Elevated lactate dehydrogenase (LDH) may be a predictive marker of acute respiratory distress syndrome (ARDS) and morality in patients with coronavirus disease 2019 (COVID-19), according to a review published in Clinical Infectious Diseases.

In the first 3 months of 2020, the novel severe acute respiratory syndrome coronavirus 2 (SARS-CoV-2) spread from Asia to the rest of the world causing a pandemic of COVID-19. As a result, there have been unprecedented consequences on human health and the global economy. All age groups and patient populations can be infected and affected by COVID-19, though more severe disease seems to be common among the elderly. The clinical spectrum of COVID-19 ranges from asymptomatic or subclinical to a severe course of illness including organ dysfunction, shock, ARDS, acute cardiac injury, and death.

Since the outbreak in China, there has been an exponential growth curve of published COVID-19 academic literature. However, there is a lack of systemic review that consolidate these findings to better understand predictors of severe disease and the effects of different treatments. Therefore, this systemic review, meta-analysis, and meta-regression investigated the predictive value of laboratory investigations for severe disease and adverse outcomes, and evaluated the efficacy of antivirals and corticosteroids for COVID-19.

The Ovid MEDLINE, Embase, Cochrane Central Register of Controlled Trials (CENTRAL), and PubMed databases were searched to identify original research studies that reported clinical features and treatment outcomes of patients with COVID-19. In total. 45 studies and 4203 patients were included. The primary outcome measures were intensive care unit (ICU) admission rate, mortality rate, and rate of ARDS; ICU admission rate was used as a surrogate marker for severe infection. Secondary outcome measures included other morbidities including respiratory failure, septic shock, coagulopathy, acute cardiac injury, acute kidney injury, secondary infection, length of hospital stay, and discharge rate at the point of study completion.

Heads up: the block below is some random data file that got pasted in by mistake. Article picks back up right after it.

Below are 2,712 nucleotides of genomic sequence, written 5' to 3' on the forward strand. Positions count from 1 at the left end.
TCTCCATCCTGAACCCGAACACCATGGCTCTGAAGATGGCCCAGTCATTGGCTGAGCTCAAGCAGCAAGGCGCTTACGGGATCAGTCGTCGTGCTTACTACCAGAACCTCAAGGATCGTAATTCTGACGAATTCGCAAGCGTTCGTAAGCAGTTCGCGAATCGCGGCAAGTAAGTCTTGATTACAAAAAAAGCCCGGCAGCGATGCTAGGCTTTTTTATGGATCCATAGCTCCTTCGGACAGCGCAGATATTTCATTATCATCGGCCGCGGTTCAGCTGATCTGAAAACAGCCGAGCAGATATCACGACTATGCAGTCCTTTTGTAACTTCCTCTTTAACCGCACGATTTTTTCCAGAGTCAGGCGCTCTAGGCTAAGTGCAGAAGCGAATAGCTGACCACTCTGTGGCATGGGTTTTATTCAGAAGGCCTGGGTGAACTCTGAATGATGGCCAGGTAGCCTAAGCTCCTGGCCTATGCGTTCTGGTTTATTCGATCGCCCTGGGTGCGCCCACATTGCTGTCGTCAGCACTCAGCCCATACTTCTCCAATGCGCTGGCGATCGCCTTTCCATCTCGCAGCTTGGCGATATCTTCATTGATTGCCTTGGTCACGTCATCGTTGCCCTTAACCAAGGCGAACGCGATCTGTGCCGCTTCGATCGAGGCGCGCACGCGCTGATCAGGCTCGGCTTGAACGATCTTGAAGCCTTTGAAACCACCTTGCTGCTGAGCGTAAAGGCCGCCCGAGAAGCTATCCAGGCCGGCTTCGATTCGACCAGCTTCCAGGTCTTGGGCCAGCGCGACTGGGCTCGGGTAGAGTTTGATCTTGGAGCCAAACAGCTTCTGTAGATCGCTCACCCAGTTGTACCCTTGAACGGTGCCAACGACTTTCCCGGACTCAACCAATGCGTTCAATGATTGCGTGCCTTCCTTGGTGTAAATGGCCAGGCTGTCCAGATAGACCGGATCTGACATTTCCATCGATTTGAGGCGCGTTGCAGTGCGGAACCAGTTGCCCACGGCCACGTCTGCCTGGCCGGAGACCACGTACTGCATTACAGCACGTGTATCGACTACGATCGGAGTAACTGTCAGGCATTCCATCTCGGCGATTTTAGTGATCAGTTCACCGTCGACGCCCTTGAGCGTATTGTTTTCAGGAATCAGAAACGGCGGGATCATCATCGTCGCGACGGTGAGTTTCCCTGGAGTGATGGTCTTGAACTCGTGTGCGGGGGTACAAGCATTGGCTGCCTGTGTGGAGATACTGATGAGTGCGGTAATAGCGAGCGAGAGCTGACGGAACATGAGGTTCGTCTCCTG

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Of the 45 studies included, the pooled rate of ARDS was 18.4%, of ICU admission was 10.9%, and of mortality was 4.3%. ARDS progressed to respiratory failure in 16.2% of patients. The second and third most common complications observed were secondary infections (8.7% of patients), including ventilator-associated or hospital-acquired pneumonia and acute cardiac injury (7.8% of patients).

The meta-regression showed that increased leukocyte count (P<.0001), increased alanine aminotransferase (P =.024), increased aspartate aminotransferase (P =.0040), elevated LDH (P<.0001), and increased procalcitonin (P<.0001) all predicted ICU admission.

Elevated LDH (P<.0001) predicted ARDS; increased leukocyte count (P =.0005) and elevated LDH (P<.0001) predicted mortality.

Lymphopenia was not found to be a significant predictor of ICU admission, ARDS, or mortality. Furthermore, although no significant benefit was observed in mortality and ARDS rate after treatment with lopinavir-ritonavir, a higher rate of ARDS was associated with corticosteroid treatment (P =.0003).

Limitations of the study included that only studies that were in English and no studies from Europe and the United States were included or available for inclusion for analysis at the time of the literature search. In addition, all of the included studies were observational in nature with no clearly defined clinical parameters or follow-up.

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Overall, the review authors concluded that, “Early recognition of severe infection may allow early intervention with supportive measures and therapeutics and improve outcomes.”


Zhang JJY, Lee KS, Ang LI, Leo YS, Young BE. Risk factors of severe disease and efficacy of treatment in patients infected with COVID-19: a systematic review, meta-analysis and meta-regression analysis [published online May 14, 2020]. Clin Infect Dis. doi:10.1093/cid/ciaa576/58371